The occasion was a lunch thrown for invited guests to celebrate the restaurant being named Lancashire Life's Newcomer of the Year 2003. I was invited along with chef Robert Kisby, then of Le Mont restaurant in Manchester.
The Sirloin is a pub just down the road from Hoghton Tower, near Preston, the place where James I and VI so liked his roast beef, he knighted the loin. Obviously he was drunk. Thyme is a restaurant in Longridge, also near Preston. Thyme at the Sirloin is their second restaurant, on the first floor of the Sirloin pub. Thought I'd better explain.
It seems to be incumbent on restaurants winning awards from the <insert name of county> Life magazines, that they hold these lunches. The restaurant gets to invite half the guests, Lancashire Life magazine gets to invite the other half. The restaurant pays for everything, though suppliers can sometimes be coerced into sponsoring the event. In this case, wines were supplied by Ribblesdale Wines Co of Chatburn, near Clitheroe. Ribblesdale got some good publicity and I hope some reasonable business out of this as the wines were all very good. Most of Lancashire Life's guests seemed to be young-ish ladies who lunch, who were just there to be glamorous in the photos the magazine will eventually be published. Oh, yes, that's what the restaurant gets out of it: usually a two page spread in the magazine.
We started with Graham Beck NV Brut as an aperitif. Funnily enough I'd just been
recent tasting of Graham Beck wines in the car before we arrived.
Nothing really to add to those notes. Fruit on the nose, nice light structure, good depth of flavour. Good.
Served with nibbles of Black Pudding, Spinach & Lancashire Cheese Tart.
2002 Chardonnay Hellfire Bay, Plantagenet, Western Australia
Smoky buttery nose. Rich and clean. Full, but not heavy. Finishes with spice. Very Good.
which went very well with a jolly good Pressed Terrine of Salmon wrapped in Smoked Salmon, set in a Tomato & Basil Jelly with Beetroot Vinaigrette
For main course, there was Whatever else but Sirloin of Beef, topped with a Mousse of Pancetta, Horseradish & Thyme, Hot Pot Potatoes, Vegetable Gateaux & Caper Jus. Quite magnificent beef - sirloin but cut and served as a tournedos - also as tender as fillet, but with the flavour of really well hung sirloin. The mousseline on top of it was a bit lacking on the horseradish front, though.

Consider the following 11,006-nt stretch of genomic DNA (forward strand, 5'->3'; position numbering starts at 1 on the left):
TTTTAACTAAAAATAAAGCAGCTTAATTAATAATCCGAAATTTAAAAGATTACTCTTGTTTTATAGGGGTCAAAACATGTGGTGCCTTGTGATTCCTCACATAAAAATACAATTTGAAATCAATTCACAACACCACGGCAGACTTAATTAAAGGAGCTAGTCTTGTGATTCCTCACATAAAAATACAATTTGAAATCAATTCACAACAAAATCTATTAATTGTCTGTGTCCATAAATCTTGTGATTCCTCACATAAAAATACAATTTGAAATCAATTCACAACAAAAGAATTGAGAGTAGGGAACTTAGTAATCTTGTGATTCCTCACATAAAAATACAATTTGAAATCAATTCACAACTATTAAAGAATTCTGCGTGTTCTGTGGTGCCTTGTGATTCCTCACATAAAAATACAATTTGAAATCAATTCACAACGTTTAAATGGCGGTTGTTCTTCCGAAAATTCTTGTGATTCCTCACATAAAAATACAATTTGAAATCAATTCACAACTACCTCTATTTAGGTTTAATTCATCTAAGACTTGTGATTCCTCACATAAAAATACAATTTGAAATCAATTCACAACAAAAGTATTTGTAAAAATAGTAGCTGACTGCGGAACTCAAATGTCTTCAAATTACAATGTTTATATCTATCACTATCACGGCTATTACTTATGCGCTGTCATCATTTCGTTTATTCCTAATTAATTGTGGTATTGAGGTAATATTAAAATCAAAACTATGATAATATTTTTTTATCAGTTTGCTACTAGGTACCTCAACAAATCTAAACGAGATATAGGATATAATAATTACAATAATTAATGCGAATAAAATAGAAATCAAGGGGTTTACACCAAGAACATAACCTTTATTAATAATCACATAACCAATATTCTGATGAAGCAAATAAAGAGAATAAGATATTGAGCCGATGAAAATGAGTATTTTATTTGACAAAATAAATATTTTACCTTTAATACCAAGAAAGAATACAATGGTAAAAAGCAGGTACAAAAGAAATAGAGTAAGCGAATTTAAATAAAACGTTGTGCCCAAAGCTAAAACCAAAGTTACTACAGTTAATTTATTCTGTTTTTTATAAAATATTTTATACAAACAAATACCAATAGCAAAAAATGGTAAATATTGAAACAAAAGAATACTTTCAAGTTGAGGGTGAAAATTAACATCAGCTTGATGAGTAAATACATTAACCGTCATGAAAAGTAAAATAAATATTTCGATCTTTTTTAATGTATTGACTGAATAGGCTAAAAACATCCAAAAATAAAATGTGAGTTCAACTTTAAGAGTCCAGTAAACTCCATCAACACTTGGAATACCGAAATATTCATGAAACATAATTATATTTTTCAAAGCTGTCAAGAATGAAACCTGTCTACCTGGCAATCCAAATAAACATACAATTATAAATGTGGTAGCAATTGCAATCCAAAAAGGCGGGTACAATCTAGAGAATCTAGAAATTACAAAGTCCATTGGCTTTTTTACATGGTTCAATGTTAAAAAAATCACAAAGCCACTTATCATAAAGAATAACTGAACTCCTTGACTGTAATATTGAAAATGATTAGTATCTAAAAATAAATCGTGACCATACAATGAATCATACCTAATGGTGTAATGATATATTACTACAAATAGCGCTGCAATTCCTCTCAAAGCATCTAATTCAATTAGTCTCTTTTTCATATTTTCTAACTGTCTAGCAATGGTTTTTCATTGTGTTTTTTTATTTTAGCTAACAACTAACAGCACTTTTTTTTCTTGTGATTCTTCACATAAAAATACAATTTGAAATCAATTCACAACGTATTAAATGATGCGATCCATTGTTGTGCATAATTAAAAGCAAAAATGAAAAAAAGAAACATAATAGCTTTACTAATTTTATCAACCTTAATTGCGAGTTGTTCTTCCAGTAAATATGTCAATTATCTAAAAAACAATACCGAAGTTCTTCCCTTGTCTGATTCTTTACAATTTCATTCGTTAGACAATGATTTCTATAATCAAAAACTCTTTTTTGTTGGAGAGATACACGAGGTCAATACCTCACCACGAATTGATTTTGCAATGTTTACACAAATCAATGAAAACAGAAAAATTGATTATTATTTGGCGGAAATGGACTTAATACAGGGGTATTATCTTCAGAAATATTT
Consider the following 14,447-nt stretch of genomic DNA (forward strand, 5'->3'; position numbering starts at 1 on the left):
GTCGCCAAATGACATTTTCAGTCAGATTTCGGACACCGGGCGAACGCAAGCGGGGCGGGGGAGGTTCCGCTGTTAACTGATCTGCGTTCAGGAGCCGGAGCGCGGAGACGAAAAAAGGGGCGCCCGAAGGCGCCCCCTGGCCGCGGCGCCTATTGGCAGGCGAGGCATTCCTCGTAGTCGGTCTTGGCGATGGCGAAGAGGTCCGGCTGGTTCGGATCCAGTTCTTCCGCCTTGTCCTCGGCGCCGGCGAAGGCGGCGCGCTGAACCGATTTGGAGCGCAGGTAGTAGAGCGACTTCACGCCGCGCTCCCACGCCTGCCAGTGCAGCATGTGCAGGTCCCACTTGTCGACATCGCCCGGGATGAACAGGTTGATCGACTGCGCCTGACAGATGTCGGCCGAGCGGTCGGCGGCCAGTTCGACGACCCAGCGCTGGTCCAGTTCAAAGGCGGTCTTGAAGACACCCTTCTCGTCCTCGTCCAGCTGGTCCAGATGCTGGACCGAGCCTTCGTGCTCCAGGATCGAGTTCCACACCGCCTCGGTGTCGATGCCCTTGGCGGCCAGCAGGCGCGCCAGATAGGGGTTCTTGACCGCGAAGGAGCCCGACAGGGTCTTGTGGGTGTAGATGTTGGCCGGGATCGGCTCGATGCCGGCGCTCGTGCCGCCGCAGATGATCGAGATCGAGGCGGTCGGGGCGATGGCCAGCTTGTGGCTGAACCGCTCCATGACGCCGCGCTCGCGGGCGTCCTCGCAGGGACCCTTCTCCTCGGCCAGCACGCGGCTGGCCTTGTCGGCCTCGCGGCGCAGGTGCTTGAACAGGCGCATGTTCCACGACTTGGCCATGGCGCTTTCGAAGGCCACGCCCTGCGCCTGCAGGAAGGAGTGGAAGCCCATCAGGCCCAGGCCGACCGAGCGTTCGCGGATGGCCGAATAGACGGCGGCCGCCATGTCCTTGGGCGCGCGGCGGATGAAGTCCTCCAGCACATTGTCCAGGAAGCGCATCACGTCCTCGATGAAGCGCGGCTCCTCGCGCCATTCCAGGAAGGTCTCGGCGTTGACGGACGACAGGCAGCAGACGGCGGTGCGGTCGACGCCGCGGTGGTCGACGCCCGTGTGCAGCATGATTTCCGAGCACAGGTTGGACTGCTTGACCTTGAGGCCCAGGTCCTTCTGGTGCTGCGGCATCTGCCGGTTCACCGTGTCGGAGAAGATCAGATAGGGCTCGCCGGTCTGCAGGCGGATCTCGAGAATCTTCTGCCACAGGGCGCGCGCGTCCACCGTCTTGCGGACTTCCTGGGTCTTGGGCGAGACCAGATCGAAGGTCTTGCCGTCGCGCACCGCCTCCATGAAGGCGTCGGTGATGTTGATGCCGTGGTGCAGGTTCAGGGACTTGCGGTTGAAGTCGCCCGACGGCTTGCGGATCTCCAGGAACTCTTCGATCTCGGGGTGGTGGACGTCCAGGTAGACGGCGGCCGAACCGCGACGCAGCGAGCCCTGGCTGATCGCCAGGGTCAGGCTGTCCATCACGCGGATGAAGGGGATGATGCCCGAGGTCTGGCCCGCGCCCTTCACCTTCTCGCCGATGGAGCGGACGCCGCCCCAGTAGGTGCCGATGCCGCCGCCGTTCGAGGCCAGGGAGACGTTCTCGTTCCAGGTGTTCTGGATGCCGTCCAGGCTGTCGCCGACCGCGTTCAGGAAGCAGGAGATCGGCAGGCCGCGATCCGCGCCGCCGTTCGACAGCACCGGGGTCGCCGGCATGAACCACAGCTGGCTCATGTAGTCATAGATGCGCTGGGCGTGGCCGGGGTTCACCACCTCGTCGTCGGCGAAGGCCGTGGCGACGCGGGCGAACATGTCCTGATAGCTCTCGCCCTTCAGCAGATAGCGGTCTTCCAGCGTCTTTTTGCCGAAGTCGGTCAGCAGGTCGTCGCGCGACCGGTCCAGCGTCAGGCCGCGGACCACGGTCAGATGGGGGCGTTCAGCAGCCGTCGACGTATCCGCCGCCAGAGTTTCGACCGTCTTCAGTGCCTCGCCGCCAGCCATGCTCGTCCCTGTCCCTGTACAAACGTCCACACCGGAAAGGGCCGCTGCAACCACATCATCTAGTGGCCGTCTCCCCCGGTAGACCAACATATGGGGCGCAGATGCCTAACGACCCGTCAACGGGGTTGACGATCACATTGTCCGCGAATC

With this we drank 2002 Baglio Curatolo Nero D'Avola, Villa Tonino, IGT
Gorgeous nose: warm, spicy and inviting. Round and full on the palate, yet also quite light. Soft tannins on the finish. Very Good Indeed.
Dessert was a rather curious combination of two types of ice-cream: Prune
& Armagnac Parfait, Liquorice & Blackcurrant Ice Cream & Honey Tuile.
The parfait was a little rustic, the ice-cream, fabulous.
With this was served 2000 D'Arenberg fortified Shiraz from half bottles. I had tasted the 1999 from a full bottle recently, but this 2000 seemed to me superior: whether it's the vintage or the 375ml format, I don't know. A really very nice scented herbal nose. Blackcurrant and licorice on the palate. Gorgeous. Excellent.
It went tolerably with the b/currant and licorice ice-cream, but was massacred by the prune and armagnac parfait. Not a good match. I found the drop of the Chardonnay, warm by now of course, that I had left actually went better with the dessert.
Garstang Blue and Lancashire Cheese was accompanied by 1974 Quinta do Noval Colheita, again from halves, and unfortunately served a little too warm: I prefer my tawnies lightly chilled. A classic dried fruit and nuts nose. Very fresh and vibrant on the palate with a good balance of fruit, sweetness and acidity. Very elegant. Excellent.
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Last updated: 19 October 2006 12:15